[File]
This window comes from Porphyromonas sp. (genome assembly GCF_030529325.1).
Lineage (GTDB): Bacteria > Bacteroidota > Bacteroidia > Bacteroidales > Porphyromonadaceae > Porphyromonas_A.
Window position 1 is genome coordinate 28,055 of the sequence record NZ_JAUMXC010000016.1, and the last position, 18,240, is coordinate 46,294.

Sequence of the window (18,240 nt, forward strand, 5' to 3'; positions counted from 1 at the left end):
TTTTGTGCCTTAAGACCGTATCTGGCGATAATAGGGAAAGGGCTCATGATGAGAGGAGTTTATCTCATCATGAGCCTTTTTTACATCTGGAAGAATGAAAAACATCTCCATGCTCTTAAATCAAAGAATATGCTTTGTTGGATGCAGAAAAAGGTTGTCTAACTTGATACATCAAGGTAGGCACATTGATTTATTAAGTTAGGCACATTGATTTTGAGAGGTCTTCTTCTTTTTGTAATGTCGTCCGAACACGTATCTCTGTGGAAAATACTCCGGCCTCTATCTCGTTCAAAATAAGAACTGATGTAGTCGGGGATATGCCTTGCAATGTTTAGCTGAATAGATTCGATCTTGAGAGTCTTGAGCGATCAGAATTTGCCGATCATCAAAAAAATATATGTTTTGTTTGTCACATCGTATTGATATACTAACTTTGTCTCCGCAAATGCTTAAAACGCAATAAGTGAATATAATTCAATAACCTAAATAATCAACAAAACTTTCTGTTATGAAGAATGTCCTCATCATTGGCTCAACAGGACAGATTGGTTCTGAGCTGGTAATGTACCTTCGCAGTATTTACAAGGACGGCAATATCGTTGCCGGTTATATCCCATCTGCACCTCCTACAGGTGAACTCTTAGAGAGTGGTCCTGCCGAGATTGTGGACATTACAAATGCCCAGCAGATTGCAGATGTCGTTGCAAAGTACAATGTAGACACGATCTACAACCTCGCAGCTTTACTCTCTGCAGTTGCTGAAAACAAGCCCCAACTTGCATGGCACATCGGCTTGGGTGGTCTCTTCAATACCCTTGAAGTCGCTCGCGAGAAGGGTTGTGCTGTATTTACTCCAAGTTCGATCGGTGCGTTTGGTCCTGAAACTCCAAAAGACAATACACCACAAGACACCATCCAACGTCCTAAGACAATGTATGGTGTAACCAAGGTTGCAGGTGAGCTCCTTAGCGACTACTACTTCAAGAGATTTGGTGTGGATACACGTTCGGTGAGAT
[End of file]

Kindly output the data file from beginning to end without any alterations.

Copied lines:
This window comes from Porphyromonas sp. (genome assembly GCF_030529325.1).
Lineage (GTDB): Bacteria > Bacteroidota > Bacteroidia > Bacteroidales > Porphyromonadaceae > Porphyromonas_A.
Window position 1 is genome coordinate 28,055 of the sequence record NZ_JAUMXC010000016.1, and the last position, 18,240, is coordinate 46,294.

Sequence of the window (18,240 nt, forward strand, 5' to 3'; positions counted from 1 at the left end):
TTTTGTGCCTTAAGACCGTATCTGGCGATAATAGGGAAAGGGCTCATGATGAGAGGAGTTTATCTCATCATGAGCCTTTTTTACATCTGGAAGAATGAAAAACATCTCCATGCTCTTAAATCAAAGAATATGCTTTGTTGGATGCAGAAAAAGGTTGTCTAACTTGATACATCAAGGTAGGCACATTGATTTATTAAGTTAGGCACATTGATTTTGAGAGGTCTTCTTCTTTTTGTAATGTCGTCCGAACACGTATCTCTGTGGAAAATACTCCGGCCTCTATCTCGTTCAAAATAAGAACTGATGTAGTCGGGGATATGCCTTGCAATGTTTAGCTGAATAGATTCGATCTTGAGAGTCTTGAGCGATCAGAATTTGCCGATCATCAAAAAAATATATGTTTTGTTTGTCACATCGTATTGATATACTAACTTTGTCTCCGCAAATGCTTAAAACGCAATAAGTGAATATAATTCAATAACCTAAATAATCAACAAAACTTTCTGTTATGAAGAATGTCCTCATCATTGGCTCAACAGGACAGATTGGTTCTGAGCTGGTAATGTACCTTCGCAGTATTTACAAGGACGGCAATATCGTTGCCGGTTATATCCCATCTGCACCTCCTACAGGTGAACTCTTAGAGAGTGGTCCTGCCGAGATTGTGGACATTACAAATGCCCAGCAGATTGCAGATGTCGTTGCAAAGTACAATGTAGACACGATCTACAACCTCGCAGCTTTACTCTCTGCAGTTGCTGAAAACAAGCCCCAACTTGCATGGCACATCGGCTTGGGTGGTCTCTTCAATACCCTTGAAGTCGCTCGCGAGAAGGGTTGTGCTGTATTTACTCCAAGTTCGATCGGTGCGTTTGGTCCTGAAACTCCAAAAGACAATACACCACAAGACACCATCCAACGTCCTAAGACAATGTATGGTGTAACCAAGGTTGCAGGTGAGCTCCTTAGCGACTACTACTTCAAGAGATTTGGTGTGGATACACGTTCGGTGAGAT